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Editor Who Called Holocaust a Myth Fired at Harbor College

February 10, 1985|BOB WILLIAMS | Times Staff Writer

WILMINGTON — A Harbor College student editor whose "revisionist" articles on the Holocaust provoked an outcry from Jewish organizations and led to censure by community college trustees has been fired from his job after participating in a right-wing demonstration on the campus.

Joe Granberg, editor in chief of the Harbor Hawk, said he dismissed Joe Fields as opinion editor of the campus newspaper after Fields ignored warnings not to become involved with rightist groups that attempted to distribute literature during a commemoration of the Holocaust at the college on Wednesday.

"I felt Joe (Fields) had gone too far," said Granberg, who during months of controversy had supported the columnist's assertion that he had a First Amendment right to express unpopular views in the Hawk. "He got all excited about the observance and I told him several times that if his conduct reflected badly on the newspaper, he would be out as opinion editor."

Fields said that Tom Metzger, former state leader of the Ku Klux Klan and an unsuccessful congressional candidate in the San Diego area in 1980, and David McCalden, director of Truth Missions, a Manhattan Beach-based rightist organization, were among leaders of about a dozen people who attempted to distribute literature disputing the "Holocaust myth."

College officials said members of the group were given permission to hand out pamphlets, but were escorted from the grounds by campus police when they began soliciting for signatures on a petition. They said the observance, which featured speeches and displays on Nazi persecution of Jews and other groups in Europe during the World War II, was not disrupted by the protesters.

Fields said he attended the commemoration as an observer and possibly to gather material for another article. He acknowledged that he became involved in an argument with a college official over Metzger's efforts to enter the the auditorium where the ceremonies were being held.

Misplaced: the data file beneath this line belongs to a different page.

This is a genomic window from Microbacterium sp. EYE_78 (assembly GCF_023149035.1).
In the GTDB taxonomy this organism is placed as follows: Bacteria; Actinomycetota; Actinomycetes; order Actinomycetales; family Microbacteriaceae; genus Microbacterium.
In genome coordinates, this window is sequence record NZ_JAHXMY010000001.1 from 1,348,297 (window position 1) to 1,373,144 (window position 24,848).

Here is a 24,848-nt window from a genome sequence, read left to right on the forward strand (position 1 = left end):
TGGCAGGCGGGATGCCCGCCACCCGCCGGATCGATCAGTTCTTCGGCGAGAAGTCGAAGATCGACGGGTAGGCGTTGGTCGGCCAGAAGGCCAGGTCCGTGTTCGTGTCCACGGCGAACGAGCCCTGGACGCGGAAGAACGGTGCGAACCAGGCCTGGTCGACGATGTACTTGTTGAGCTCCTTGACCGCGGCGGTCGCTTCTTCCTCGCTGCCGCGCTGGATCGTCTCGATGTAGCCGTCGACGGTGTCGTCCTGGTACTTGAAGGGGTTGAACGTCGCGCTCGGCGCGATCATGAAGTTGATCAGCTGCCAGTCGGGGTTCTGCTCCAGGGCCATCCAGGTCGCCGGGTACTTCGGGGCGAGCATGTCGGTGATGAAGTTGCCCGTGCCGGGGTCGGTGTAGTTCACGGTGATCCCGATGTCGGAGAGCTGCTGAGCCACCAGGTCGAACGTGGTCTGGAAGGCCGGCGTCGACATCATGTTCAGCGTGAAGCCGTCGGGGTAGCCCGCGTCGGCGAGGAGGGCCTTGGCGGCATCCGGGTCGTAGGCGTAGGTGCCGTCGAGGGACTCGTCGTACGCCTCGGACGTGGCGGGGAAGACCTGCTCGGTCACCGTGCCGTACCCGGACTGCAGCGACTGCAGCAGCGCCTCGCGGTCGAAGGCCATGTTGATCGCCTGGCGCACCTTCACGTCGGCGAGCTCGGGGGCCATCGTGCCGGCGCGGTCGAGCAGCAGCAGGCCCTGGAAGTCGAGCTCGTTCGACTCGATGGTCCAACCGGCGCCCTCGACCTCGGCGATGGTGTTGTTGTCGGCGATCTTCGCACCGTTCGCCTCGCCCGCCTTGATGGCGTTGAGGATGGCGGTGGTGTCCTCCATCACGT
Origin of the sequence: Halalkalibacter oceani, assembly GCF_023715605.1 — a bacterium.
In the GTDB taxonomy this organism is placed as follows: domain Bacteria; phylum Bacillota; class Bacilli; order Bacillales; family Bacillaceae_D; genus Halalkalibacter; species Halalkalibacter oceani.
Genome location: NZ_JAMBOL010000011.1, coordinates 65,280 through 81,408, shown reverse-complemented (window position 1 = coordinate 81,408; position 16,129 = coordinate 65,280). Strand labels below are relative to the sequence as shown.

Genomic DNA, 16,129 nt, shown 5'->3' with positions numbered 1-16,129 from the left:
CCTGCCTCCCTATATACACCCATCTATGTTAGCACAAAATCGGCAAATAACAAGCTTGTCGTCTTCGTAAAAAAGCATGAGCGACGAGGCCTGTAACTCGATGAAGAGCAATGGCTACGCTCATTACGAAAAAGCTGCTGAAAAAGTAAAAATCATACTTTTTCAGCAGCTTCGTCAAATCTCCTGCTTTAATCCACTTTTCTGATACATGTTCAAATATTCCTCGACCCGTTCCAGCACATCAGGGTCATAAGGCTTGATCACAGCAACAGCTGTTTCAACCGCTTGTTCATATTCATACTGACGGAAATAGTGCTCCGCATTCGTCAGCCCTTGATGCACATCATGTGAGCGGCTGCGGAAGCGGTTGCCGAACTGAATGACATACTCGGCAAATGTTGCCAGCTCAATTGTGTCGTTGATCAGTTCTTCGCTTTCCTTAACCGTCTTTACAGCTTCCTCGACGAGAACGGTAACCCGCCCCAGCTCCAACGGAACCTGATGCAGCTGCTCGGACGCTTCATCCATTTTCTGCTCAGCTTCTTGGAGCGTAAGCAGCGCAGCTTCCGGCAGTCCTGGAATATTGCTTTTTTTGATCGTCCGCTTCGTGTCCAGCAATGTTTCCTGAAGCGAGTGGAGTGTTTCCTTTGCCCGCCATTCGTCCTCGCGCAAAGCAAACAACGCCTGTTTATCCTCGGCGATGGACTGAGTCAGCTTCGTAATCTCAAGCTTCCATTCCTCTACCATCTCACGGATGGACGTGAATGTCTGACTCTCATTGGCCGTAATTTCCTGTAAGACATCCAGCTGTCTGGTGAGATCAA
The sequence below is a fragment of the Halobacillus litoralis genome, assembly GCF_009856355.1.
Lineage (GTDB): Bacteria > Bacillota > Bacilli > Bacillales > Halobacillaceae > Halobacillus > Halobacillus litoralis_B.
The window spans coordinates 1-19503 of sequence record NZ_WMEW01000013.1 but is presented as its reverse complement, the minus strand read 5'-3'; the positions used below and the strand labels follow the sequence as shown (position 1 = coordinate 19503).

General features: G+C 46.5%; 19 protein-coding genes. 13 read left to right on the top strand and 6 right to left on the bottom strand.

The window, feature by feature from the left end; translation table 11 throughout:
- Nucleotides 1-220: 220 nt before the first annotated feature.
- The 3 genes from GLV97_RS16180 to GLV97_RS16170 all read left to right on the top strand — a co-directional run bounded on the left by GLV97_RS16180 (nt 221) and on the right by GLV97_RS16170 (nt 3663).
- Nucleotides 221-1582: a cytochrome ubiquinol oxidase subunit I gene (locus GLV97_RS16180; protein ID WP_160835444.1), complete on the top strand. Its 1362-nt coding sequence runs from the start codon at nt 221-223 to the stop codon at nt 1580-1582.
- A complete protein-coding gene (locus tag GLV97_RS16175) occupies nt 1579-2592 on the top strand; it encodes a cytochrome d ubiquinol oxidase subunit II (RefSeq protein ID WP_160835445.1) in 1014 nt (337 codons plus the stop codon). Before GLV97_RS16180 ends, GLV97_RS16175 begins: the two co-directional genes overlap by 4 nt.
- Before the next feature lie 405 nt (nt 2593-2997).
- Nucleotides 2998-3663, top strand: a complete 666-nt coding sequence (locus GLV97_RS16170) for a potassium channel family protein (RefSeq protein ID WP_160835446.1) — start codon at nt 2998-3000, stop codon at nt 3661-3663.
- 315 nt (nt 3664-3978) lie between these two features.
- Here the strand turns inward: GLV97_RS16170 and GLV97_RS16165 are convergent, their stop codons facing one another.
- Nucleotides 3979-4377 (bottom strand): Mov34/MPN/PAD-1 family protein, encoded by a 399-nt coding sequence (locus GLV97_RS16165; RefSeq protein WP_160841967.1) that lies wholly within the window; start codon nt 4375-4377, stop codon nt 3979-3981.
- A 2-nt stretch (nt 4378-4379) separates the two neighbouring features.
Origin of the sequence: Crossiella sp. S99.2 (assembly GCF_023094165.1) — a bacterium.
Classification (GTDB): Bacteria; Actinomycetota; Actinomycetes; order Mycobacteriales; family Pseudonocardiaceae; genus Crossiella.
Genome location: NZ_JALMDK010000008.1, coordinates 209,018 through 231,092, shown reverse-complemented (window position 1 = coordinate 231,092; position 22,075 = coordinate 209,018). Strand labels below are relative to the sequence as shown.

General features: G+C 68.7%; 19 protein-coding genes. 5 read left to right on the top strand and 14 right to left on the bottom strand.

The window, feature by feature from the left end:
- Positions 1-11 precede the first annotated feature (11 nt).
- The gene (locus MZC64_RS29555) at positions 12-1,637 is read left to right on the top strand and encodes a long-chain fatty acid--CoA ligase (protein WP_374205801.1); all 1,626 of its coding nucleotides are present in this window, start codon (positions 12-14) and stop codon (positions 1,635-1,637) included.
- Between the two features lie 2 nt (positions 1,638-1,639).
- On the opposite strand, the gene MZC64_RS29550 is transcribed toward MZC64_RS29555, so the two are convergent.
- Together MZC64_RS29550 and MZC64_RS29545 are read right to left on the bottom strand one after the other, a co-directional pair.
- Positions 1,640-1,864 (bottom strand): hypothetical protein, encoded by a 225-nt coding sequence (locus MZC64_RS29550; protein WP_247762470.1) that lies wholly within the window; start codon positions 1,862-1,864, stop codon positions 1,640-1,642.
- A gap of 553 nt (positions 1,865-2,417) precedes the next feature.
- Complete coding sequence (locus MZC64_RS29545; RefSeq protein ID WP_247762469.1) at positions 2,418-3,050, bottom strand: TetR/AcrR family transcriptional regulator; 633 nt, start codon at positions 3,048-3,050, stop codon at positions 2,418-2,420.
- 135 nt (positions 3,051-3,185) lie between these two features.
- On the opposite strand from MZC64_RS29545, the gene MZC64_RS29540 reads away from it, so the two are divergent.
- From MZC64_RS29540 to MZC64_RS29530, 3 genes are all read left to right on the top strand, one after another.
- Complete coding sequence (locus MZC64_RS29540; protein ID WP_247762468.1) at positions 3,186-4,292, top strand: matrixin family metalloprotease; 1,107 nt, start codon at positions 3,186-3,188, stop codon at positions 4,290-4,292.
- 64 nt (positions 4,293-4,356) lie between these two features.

"The event was advertised as being open to the public," Fields said. "I had a right as an American citizen to be there. . . . Joe Granberg was under a lot of outside pressure to get rid of me, but the same people he is trying to please today are our enemies."

Fields said he has called on the American Civil Liberties Union to challenge his ouster in court.

College officials privately expressed relief that Fields would no longer be publishing the controversial columns that attracted widespread publicity and led to a censure in December from trustees of the nine-campus Los Angeles Community College District. Harbor President James Heinzelman denied exerting pressure to oust Fields, saying that the decision was "strictly a student affair."

Harvey B. Schecter, Western regional director of the Anti-Defamation League of B'nai B'rith, said, "The wheels of justice grind slowly, but thank God they do grind. It was obvious from the beginning that Fields was not interested in a career in journalism, but in spreading hate and propaganda."

Mike Cornner, a former Pierce College teacher assigned last month as Harbor's journalism instructor and adviser to the beleaguered Hawk, said Fields can continue on the paper's staff in another capacity if he wishes.

"I look forward to meeting with Joe Fields on Monday to discuss his goals," Cornner said. "To get a passing grade for the course, he will need to turn in acceptable stories in other areas (besides opinion articles)."

Cornner said Granberg and other staff members have been "very cooperative in trying to improve the Hawk and I think we've made some substantial progress."

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